The cancellation of the planned Sydney summit of Pacific leaders should not be taken as signaling the end of the debate about the future of Pacific regional architecture. Although there have been a number of reviews of the structure and functions of Pacific regional institutions, there is still a need for a debate about the overall governance and configuration of future regional architecture in the light of Fiji’s recent return to democracy in September 2014 and its refusal to resume its membership of the Pacific Islands Forum unless it undergoes radical reforms.
Dame Meg Taylor, the dynamic new Secretary-General of the Pacific Islands Forum, has recognised this need. She has been reported on Radio New Zealand International as saying that ‘a discussion on regional architecture at this time, is I think, important. To ignore it is just to put a lid on sentiments that have been expressed and I think it is important to have a rigorous discussion around this’. She went on to say that:
They have to get in a room. They have to discuss this. They have to consider before they come into the room all the consequences of all the different scenarios of what could happen. I would like to see Fiji be back as a very active member of the PIF because it is a very valuable member of the Pacific region.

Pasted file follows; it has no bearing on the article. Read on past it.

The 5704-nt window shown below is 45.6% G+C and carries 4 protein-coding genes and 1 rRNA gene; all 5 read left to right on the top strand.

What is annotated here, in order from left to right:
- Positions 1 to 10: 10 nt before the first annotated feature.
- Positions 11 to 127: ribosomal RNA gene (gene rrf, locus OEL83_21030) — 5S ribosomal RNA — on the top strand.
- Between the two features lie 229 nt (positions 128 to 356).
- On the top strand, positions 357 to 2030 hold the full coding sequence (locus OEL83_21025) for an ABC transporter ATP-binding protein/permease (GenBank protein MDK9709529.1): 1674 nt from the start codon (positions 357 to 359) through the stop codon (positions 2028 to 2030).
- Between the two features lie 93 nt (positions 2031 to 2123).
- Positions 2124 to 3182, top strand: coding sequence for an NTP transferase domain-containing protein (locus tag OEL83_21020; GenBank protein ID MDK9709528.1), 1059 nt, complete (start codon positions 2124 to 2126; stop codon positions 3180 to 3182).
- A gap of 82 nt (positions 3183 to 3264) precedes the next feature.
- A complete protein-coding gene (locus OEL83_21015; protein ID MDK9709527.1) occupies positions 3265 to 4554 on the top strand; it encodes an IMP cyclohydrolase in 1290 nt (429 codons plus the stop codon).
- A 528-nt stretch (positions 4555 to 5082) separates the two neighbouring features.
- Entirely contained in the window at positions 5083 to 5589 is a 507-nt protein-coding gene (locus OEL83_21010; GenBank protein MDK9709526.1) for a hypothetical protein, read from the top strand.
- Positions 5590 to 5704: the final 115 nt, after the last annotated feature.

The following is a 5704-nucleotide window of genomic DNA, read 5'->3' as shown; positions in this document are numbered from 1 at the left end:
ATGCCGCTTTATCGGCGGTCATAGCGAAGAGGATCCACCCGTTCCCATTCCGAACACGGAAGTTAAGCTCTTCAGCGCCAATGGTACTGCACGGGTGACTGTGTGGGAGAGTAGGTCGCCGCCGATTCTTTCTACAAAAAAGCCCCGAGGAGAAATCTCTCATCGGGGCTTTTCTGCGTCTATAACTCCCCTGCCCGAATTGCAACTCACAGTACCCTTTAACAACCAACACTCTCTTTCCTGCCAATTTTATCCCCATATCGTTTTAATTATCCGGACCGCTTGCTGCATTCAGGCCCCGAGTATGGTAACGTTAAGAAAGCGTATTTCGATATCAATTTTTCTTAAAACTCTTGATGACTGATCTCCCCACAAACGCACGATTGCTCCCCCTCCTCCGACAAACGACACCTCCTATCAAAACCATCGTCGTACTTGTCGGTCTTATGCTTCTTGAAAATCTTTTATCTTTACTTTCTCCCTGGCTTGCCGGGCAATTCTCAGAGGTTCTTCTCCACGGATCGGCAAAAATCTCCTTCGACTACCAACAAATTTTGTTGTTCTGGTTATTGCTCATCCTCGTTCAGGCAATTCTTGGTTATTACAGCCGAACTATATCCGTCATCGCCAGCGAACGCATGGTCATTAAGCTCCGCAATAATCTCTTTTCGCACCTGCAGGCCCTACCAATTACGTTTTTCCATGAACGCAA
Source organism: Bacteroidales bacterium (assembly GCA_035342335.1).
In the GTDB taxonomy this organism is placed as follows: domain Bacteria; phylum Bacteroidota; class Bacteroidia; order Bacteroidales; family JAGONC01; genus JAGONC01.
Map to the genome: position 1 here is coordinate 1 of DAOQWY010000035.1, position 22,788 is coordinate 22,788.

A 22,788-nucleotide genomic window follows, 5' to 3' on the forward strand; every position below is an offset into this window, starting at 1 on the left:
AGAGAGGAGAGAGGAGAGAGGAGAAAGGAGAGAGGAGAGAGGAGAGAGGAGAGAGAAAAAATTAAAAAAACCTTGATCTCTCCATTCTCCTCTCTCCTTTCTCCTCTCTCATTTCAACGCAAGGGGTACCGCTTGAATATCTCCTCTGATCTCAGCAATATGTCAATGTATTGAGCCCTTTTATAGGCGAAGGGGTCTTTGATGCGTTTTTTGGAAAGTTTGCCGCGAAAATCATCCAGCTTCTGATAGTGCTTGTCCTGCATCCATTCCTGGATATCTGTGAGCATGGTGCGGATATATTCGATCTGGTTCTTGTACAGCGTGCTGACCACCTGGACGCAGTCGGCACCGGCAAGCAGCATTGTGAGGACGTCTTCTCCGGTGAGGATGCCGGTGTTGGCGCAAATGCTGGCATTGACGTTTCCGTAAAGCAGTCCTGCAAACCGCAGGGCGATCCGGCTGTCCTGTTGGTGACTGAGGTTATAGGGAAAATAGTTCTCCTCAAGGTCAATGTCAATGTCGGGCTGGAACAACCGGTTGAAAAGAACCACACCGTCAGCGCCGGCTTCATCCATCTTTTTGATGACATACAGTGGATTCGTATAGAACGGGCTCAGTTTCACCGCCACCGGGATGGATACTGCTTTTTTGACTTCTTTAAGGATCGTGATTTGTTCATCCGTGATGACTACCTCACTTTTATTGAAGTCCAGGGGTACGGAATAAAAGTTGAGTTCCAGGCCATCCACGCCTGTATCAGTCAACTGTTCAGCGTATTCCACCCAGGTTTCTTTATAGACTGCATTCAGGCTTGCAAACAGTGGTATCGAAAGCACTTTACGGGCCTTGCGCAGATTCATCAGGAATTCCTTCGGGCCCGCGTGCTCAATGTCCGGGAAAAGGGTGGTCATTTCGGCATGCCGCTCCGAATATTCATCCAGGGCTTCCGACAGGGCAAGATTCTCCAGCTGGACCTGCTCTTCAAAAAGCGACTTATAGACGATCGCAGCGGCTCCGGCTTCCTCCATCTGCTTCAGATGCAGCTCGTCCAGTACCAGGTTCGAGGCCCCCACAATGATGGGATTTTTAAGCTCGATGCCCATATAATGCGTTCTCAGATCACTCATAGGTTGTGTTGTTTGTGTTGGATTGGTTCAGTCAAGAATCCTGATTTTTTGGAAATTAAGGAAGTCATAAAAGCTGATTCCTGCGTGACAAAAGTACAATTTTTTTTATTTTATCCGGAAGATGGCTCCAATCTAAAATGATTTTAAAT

What are the scenarios currently on the ‘table’? The first is the Fiji Government proposal that the Pacific Islands Forum become an all–island Forum run by Pacific islanders, for Pacific islanders. As explained by Prime Minister Bainimarama, ‘we are not interested in going back until it [the PIF] stops being the play thing of the Aussies and Kiwis. When it becomes a genuine expression of the will of the Pacific Islanders themselves, then we will go back, then we will think about re-joining the Forum’. This model draws on the example of regional organisations of developing countries elsewhere in the world – ASEAN, CARICOM, African Union, etc. In such a scenario, Australia and New Zealand would become special dialogue partners in an inner circle of Forum partnerships with donor countries. Underpinning this model is the idea that the Pacific island states need to control their own diplomatic agenda without the distortion provided by the very different agendas of their large, developed neighbours; and that to deal effectively on key global agendas such as climate change it is a strategic necessity that the region organise as an association of small developing island states so that they can be accepted in global southern coalitions such as AOSIS, and G77 and China. Leveraging Pacific positions through such coalitions, it is argued, is crucial for small island states in contemporary global diplomacy. The strategic case for exclusion has been most persuasively argued by Ambassador Kaliopate Tavola and by Derek Brien of the Pacific Institute of Public Policy. Foreign Minister Bishop has indicated that Australia would not take the adoption of such a model ‘lying down’. It has also been rejected explicitly by Papua New Guinea’s Prime Minister, Peter O’Neill, and Palau’s President, Tommy Remengesau. There has as yet been no explicit support for the exclusion proposal by any Pacific island leader.